Barry Manilow comes to PPL Center Allentown – The Morning Call | WHs Answers

Ranked the #1 adult contemporary artist of all time by Billboard, Barry Manilow’s unparalleled career has spanned performing, recording, arranging and producing virtually every style of music.

With more than 85 million albums sold, he is considered one of the world’s best-selling artists of all time, with timeless classics such as “Mandy”, “I Write The Songs”, “Could it Be Magic”, “Looks Like We”. Made It”, “Weekend In New England” and “Copacabana (At The Copa)”.

On August 12, Manilow will bring his musical legacy and arsenal of hits to Allentown’s PPL Center as part of his “Hits 2022 Tour.”

At each stop on the hitmaker’s East Coast jaunt, he will honor an outstanding educator with the Manilow Music Project’s Music Teacher Award, which is an award-winning teacher. Each honoree will receive a $5,000 prize plus an additional $5,000 in Manilow Bucks to purchase instruments for their school’s music program.

The award-winning Lehigh Valley performance teacher is Jason Lewrew of Parkland High School.

I spoke to Manilow about his new tour, music and some of the most memorable moments of his career.

James Wood for The Morning Call: What can fans expect from your performance at PPLCenter in Allentown?

Manilov: There were years I did shows with medleys of big band songs and show tunes and album cuts. Now I know what people want. They want to hear the songs they know and I’m happy to give them to them. I’m very fortunate to have 90 minute hit records to go to.

Every song is familiar to the audience. They even sing louder than me at these shows sometimes and we all have a great time together. With the world as it is, being an entertainer is a big responsibility. So the lights will go out, the doors will close, and I’ll take them somewhere that feels safe, happy, and filled with music. That’s my job and I like doing it.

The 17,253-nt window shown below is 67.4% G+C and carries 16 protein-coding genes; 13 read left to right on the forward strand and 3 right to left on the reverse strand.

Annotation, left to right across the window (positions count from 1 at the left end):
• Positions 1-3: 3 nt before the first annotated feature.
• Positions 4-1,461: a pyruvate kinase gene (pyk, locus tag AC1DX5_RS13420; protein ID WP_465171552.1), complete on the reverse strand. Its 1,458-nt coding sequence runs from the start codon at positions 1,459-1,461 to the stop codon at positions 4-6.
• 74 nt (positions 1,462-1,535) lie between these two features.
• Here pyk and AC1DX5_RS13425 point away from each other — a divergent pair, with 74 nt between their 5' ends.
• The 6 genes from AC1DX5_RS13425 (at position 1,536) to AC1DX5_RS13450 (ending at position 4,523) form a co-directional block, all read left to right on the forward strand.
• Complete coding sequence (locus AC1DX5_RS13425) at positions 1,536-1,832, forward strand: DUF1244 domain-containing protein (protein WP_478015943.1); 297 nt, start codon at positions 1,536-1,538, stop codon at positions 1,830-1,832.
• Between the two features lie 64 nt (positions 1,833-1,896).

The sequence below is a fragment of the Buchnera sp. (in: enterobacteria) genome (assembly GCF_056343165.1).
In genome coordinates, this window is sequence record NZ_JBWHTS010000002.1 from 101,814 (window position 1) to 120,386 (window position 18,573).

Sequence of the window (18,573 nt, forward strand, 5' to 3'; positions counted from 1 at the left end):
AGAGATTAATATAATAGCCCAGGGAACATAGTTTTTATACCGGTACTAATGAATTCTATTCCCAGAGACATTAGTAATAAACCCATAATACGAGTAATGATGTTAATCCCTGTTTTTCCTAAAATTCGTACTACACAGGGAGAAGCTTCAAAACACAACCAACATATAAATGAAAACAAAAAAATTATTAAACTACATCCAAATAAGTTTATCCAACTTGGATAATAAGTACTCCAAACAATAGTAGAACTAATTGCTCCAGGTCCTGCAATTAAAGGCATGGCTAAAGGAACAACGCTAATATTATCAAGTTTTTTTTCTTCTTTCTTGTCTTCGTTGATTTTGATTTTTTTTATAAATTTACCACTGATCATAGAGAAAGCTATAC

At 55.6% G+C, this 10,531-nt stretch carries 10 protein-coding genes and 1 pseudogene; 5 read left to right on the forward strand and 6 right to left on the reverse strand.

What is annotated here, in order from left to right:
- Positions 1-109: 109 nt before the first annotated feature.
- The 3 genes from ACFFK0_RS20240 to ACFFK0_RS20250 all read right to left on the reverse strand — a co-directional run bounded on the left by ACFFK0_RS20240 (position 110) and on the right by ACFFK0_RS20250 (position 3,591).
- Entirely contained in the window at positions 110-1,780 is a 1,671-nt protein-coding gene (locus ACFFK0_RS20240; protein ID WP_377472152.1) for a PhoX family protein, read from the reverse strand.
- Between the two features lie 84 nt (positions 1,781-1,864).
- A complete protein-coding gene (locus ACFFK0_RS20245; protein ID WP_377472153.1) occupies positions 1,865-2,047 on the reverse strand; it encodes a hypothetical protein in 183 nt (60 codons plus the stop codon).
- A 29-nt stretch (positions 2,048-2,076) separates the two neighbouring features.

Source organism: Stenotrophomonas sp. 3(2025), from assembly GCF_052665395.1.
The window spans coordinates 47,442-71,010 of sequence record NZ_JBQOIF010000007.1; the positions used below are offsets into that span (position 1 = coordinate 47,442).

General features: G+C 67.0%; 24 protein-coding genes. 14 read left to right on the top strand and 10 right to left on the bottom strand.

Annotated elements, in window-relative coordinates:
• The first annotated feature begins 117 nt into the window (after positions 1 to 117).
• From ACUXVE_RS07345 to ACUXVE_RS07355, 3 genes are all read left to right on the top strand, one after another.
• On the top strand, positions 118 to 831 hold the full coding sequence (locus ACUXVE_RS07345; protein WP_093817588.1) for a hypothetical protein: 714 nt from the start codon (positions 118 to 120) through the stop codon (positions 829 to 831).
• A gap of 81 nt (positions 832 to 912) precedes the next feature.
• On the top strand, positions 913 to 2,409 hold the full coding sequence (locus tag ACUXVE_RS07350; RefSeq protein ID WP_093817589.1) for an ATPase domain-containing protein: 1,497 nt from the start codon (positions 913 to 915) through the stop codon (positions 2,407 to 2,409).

After so many years of touring, how do you approach the songs and lyrics to keep them fresh for both you and the audience?

I’ve always been able to interpret a song’s lyrics instinctively, but when I went to acting class I found rules on how to keep a song’s lyrics fresh every night by using and singing to a different person from the audience. So I could sing “This One’s For You” to Grandpa and picture his face in front of me.

I do that with all songs. Every night is different and every night is fresh because I never know who’s on my mind. If I just had to sing the lyrics every night, I think they’d get boring eventually, but because of the way I do it, they never get boring.

Next year marks the 50th anniversary of your debut album. Now, as you look back on it with so much perspective, what thoughts come to mind?

It was thrilling and thrilling.

In those years, singer-songwriters were big business and every record label was looking for their own James Taylor or Carole King. Bell Records heard my demo and me singing my songs and offered me a record deal as a singer-songwriter rather than just a songwriter, which I thought they would want.